The OraQuick® HIV Self-Test is a private and accurate way to test for HIV in the comfort of your own home. It is the same test used by public health professionals globally. The OraQuick® HIV Self-Test offers patients 12 years and older painless HIV testing without the need for blood or needles. The OraQuick® HIV Self-Test uses oral fluid to detect HIV-1 and HIV-2 antibodies and is 99% accurate.
Protect your partner, protect your family, protect your future. Know Your Status.
Most people assume that blood is involved in HIV testing. But with the OraQuick® HIV Self-Test an oral swab is used for testing and requires no blood. By collecting oral fluid from your gums, you collect the same material collected when doing blood testing. You just gently swipe the test swab along your upper gums once and your lower gums once. Then you insert the swab inside the test tube provided and get your results in just 20 minutes.
The material that is collected by the test is called antibodies. Antibodies are produced by your body as a response to an infection with a virus.The OraQuick® HIV Self-Test detects antibodies for HIV, not the virus itself. There is no risk of exposure to HIV from taking the test.
Rapid HIV tests that use oral fluid are safe and accurate, and they provide quick results. They're a good option for people who don't like to have blood drawn or their finger pricked. The OraQuick® HIV Self-Test also provides benefits such as convenience and privacy.
Rapid HIV tests that use oral fluid are safer for healthcare workers. The risk of exposure to infectious diseases is much lower from oral fluid than from blood. Contact with saliva has never been proven to result in the transmission (spread) of HIV.
The OraQuick® HIV Self-Test, manufactured by OraSure Technologies Inc., is the same test that has been used by medical professionals for decades. OraSure Technologies specializes in developing accurate, easy-to-use and versatile tests and technologies that enable medical professionals and patients to make informed healthcare decisions.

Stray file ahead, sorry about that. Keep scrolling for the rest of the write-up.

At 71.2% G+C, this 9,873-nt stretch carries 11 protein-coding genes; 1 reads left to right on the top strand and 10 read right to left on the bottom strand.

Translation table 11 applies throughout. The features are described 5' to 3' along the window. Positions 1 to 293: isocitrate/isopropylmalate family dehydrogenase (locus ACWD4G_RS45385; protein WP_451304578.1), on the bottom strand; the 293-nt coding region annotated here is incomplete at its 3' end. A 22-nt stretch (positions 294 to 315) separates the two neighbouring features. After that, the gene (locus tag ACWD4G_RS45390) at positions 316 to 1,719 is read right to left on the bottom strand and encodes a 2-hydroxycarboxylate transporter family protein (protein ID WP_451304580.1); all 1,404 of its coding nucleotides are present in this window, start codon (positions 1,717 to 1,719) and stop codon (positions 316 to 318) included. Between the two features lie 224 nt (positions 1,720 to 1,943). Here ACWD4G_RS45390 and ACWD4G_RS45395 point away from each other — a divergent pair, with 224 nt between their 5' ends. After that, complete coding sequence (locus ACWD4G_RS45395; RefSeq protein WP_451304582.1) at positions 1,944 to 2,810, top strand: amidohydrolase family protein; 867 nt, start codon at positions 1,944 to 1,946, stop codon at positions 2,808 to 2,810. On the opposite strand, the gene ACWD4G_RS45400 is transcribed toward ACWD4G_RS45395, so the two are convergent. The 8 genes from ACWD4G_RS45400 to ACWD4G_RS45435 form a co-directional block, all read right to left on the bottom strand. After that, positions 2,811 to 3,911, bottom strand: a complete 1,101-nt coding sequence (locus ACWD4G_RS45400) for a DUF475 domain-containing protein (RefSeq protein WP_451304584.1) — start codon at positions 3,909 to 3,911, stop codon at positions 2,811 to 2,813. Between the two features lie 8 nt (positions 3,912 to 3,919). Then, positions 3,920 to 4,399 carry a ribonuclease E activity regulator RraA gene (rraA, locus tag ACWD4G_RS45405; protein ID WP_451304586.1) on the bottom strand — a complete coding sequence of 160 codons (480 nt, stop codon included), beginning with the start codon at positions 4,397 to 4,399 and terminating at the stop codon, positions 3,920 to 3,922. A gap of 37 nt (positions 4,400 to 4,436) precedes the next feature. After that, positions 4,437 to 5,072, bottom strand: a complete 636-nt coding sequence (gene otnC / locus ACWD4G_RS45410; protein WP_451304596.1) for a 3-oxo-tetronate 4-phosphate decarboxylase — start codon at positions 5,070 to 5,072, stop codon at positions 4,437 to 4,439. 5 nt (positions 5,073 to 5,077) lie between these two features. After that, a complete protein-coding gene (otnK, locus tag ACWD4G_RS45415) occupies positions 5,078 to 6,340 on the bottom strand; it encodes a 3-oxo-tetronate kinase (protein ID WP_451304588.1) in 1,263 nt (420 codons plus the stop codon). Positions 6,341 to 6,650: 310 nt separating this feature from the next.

Knowing your HIV status is important to help protect your health, your family and your future. Take the test and help prevent the spread of the HIV virus. No matter what the result, knowing your HIV status is important. Today, there are treatments which can stop the HIV virus from replicating in your body and can also keep you from transferring the virus to others, including during sexual intercourse. There are even new medications which can help keep you from getting infected with HIV. HIV-positive individuals are living full, productive lives and the key is to finding out your status as soon as possible.
The growth of new infections continues to pose serious health risks. According to the World Health Organization (WHO), at the end of 2016 there were 36.7 million people infected with HIV. 30% of those infected, are unaware of their HIV status.
The fact is that HIV is preventable, and you can reduce your risk. Early detection can lead to early treatment and better outcomes. Many people live long, normal lives with early detection and proper care because of the advancements in HIV treatment options.
If you have been exposed to risks that could result in HIV infection, you should test 3 months after the risk event. If you feel you are at increased risk of being infected with HIV, it is a good idea to test regularly.
How often you should get tested for HIV depends on your circumstances. If you have never been tested for HIV, you should be tested at least once. In addition, the World Health Organization strongly advises for people exposed to any risk be tested for HIV annually. Some of these circumstances include:
You must follow the test directions carefully to get an accurate result. Do not eat or drink for at least 15 minutes before you start the test or use mouth cleaning products 30 minutes before you start the test.
Interpreting the test is very simple. The below information explains how to tell when a test is negative or positive. Knowing your HIV status is an important part of your overall health. Regardless of your status, there are options for prevention and treatment to help keep you healthy.